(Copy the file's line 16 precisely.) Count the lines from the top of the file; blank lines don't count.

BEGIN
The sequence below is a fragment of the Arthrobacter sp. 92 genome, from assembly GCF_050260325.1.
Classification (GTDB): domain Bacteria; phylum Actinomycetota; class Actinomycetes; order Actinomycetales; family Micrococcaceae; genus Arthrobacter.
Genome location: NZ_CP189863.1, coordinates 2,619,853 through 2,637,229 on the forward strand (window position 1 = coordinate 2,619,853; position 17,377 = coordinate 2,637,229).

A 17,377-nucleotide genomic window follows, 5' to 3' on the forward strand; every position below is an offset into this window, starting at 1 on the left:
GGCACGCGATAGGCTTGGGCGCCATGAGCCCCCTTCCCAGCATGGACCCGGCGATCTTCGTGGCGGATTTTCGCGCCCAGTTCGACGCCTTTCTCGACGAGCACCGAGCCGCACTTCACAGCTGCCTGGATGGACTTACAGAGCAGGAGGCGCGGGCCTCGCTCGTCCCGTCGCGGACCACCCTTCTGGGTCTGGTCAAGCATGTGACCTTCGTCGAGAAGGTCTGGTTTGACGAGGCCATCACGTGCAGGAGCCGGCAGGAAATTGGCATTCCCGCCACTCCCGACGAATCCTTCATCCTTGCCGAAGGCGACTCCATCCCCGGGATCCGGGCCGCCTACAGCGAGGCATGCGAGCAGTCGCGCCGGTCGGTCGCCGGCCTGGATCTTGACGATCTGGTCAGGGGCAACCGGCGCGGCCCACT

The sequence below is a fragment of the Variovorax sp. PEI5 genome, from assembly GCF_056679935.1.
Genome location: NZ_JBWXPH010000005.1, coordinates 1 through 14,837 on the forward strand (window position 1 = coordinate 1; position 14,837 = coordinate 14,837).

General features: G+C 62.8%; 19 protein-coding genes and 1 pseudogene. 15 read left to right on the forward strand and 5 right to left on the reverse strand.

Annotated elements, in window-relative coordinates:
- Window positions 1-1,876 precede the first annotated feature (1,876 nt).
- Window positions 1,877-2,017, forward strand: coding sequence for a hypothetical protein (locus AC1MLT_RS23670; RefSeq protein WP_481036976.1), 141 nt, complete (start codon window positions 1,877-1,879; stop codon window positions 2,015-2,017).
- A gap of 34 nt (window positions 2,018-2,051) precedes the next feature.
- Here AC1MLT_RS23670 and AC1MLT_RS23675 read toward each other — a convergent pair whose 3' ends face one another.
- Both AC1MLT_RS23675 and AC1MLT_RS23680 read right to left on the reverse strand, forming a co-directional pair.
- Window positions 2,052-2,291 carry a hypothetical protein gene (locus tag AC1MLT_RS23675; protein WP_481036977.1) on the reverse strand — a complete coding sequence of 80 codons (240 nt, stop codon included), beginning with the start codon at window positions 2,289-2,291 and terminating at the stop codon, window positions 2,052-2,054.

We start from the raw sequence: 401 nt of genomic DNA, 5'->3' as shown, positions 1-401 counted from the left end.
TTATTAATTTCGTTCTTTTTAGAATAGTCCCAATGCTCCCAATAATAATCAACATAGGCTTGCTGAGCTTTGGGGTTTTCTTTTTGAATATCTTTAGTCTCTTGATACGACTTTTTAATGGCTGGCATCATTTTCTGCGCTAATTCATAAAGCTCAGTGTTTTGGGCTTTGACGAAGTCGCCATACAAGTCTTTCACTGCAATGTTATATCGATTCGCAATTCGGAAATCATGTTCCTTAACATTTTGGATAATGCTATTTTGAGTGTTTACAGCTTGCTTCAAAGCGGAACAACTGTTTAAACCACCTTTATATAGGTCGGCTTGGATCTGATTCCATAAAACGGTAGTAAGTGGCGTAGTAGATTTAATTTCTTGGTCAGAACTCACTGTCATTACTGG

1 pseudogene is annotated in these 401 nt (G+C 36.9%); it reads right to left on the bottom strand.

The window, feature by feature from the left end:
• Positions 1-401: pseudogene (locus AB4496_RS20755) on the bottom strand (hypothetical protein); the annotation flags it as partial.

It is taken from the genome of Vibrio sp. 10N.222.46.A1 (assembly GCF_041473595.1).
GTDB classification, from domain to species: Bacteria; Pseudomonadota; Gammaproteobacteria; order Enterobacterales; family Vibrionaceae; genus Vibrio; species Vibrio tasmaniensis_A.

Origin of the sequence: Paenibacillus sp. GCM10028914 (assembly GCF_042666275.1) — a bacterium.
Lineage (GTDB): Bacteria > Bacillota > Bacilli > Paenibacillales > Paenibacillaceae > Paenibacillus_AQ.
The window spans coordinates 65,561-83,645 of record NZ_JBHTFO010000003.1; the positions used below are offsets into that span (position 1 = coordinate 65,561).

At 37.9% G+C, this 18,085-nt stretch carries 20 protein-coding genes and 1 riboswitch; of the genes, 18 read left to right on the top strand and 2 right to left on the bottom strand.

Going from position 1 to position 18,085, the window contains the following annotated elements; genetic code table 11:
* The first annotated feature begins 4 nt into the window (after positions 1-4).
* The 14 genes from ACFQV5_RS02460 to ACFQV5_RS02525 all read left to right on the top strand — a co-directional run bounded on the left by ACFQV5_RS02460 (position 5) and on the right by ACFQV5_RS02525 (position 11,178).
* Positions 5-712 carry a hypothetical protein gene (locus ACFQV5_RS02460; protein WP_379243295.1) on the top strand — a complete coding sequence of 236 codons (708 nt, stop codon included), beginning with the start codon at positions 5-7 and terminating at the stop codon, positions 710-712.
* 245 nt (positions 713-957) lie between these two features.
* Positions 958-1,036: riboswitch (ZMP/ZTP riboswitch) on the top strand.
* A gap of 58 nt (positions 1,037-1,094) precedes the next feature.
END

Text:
We start from the raw sequence: 401 nt of genomic DNA, 5'->3' as shown, positions 1-401 counted from the left end.